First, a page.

Relationships between antenatal and postnatal care and post-partum modern contraceptive use: evidence from population surveys in Kenya and Zambia
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BMC Health Services Research 2013, 13:6 doi:10.1186/1472-6963-13-6Published: 4 January 2013
It is often assumed, with little supportive, empirical evidence, that women who use maternal health care are more likely than those who do not to use modern contraceptives. This study aims to add to the existing literature on associations between the use of antenatal (ANC) and post-natal care (PNC) and post-partum modern contraceptives.
Data come from the most recent Demographic and Health Surveys (DHS) in Kenya (2008–09) and Zambia (2007). Study samples include women who had a live birth within five years before the survey (3,667 in Kenya and 3,587 in Zambia). Multivariate proportional hazard models were used to examine the associations between the intensity of ANC and PNC service use and a woman’s adoption of modern contraceptives after a recent live birth.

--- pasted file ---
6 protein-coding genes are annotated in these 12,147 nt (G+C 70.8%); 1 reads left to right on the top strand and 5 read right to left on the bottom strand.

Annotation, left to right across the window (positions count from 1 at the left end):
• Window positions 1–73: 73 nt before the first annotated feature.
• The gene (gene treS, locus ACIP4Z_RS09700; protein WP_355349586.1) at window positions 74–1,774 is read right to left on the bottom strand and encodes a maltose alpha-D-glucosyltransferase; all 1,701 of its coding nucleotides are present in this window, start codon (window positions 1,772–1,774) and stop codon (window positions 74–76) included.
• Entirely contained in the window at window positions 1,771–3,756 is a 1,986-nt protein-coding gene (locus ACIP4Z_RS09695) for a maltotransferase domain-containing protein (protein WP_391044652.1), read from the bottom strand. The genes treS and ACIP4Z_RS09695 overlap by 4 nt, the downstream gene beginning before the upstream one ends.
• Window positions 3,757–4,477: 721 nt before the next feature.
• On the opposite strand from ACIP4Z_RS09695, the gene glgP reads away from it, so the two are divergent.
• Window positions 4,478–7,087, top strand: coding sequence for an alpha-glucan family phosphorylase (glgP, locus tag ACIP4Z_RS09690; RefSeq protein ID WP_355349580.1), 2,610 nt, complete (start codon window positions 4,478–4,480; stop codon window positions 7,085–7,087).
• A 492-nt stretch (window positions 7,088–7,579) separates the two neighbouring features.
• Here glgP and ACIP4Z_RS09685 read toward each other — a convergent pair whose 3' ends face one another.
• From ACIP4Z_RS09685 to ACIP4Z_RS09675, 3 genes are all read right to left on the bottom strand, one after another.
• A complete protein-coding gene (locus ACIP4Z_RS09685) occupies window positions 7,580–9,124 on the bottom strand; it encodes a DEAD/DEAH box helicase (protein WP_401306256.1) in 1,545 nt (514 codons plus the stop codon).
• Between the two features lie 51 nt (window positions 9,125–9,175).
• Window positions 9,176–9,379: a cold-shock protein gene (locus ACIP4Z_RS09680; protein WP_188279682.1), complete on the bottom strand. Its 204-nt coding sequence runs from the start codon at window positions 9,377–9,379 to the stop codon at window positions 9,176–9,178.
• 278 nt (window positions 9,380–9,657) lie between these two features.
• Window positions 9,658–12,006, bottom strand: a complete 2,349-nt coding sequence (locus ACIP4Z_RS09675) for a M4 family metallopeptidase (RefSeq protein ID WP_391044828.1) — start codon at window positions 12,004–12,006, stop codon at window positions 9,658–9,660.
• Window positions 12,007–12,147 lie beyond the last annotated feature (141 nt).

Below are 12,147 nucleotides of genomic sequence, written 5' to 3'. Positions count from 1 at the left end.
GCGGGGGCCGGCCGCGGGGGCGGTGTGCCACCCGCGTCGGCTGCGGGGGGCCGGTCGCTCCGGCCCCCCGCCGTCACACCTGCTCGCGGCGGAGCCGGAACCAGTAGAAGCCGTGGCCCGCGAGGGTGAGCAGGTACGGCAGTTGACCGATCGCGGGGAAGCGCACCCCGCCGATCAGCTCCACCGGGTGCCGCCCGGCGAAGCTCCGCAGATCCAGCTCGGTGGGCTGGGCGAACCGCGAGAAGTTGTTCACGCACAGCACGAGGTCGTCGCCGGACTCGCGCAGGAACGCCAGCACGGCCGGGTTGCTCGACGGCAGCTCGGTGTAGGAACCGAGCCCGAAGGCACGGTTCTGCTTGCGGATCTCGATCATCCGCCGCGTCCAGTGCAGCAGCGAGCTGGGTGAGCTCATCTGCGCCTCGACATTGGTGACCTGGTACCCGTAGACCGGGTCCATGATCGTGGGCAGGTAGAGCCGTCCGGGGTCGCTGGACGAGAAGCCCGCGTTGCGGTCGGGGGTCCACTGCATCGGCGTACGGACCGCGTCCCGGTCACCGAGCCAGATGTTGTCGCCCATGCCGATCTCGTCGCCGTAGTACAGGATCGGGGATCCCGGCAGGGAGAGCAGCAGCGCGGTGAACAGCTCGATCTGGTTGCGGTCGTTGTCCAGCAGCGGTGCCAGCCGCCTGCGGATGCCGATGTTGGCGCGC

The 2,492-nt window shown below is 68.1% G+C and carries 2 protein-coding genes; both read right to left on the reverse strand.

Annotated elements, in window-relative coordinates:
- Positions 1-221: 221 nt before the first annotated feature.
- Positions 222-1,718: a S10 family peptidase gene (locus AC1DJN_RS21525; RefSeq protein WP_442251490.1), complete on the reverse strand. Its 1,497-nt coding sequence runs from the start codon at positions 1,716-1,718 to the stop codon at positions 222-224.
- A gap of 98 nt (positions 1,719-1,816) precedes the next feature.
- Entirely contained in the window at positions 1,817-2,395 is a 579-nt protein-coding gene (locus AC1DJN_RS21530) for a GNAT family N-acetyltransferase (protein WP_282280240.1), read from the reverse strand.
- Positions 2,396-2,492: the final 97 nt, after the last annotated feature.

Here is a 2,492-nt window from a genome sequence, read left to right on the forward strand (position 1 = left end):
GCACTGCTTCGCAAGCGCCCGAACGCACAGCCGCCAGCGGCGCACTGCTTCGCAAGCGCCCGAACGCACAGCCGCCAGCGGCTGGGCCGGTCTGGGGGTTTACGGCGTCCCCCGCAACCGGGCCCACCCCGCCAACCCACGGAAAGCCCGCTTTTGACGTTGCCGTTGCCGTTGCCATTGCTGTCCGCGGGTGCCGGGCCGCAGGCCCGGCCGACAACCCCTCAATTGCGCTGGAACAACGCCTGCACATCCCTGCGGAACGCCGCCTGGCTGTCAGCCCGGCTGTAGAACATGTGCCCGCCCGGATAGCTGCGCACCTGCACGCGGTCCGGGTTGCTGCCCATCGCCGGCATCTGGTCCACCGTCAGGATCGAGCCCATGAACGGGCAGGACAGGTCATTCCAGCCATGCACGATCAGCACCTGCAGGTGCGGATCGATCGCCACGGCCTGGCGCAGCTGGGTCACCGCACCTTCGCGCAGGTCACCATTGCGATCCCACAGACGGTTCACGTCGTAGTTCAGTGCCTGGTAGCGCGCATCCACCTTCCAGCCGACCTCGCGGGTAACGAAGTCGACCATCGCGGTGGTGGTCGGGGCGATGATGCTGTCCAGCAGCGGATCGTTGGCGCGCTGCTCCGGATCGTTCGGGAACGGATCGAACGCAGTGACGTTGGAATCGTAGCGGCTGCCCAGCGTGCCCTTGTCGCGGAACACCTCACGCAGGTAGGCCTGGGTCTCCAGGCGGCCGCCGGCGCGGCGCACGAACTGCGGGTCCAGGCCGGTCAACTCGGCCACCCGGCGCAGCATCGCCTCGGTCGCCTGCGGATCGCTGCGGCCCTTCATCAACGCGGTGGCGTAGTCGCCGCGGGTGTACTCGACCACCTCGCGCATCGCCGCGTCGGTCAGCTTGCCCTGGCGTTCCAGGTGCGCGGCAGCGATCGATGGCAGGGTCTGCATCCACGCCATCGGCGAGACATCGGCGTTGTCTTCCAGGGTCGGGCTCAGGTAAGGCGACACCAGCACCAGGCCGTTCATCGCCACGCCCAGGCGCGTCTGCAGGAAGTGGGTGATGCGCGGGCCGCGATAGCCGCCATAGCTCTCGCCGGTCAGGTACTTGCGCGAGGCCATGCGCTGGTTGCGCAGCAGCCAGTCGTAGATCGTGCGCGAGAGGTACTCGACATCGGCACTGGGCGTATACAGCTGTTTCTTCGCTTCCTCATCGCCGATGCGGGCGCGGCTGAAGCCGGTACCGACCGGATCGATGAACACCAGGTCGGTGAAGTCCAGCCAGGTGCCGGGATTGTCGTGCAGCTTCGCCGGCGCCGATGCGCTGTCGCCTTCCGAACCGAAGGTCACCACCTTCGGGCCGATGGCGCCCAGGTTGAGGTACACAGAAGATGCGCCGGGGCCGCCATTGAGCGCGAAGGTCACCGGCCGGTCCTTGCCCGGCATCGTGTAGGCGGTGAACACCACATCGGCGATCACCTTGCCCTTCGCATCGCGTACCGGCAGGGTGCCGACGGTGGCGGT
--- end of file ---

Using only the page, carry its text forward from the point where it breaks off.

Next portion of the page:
Tests of exogeneity confirmed that the intensity of ANC and PNC service use and post-partum modern contraceptive practice were not influenced by common unobserved factors. Cox proportional hazard models showed significant associations between the service intensity of ANC and PNC and post-partum modern contraceptive use in both countries. This relationship is largely due to ANC services; no significant associations were observed between PNC service intensity and post-partum FP practice.
While the lack of associations between PNC and post-partum FP use may be due to the limited measure of PNC service intensity, the study highlights a window of opportunity to promote the use of modern contraceptives after childbirth through ANC service delivery. Depending on the availability of data, further research should take into account community- and facility-level factors that may influence modern contraceptive use in examining associations between ANC and PNC use and post-partum FP practice.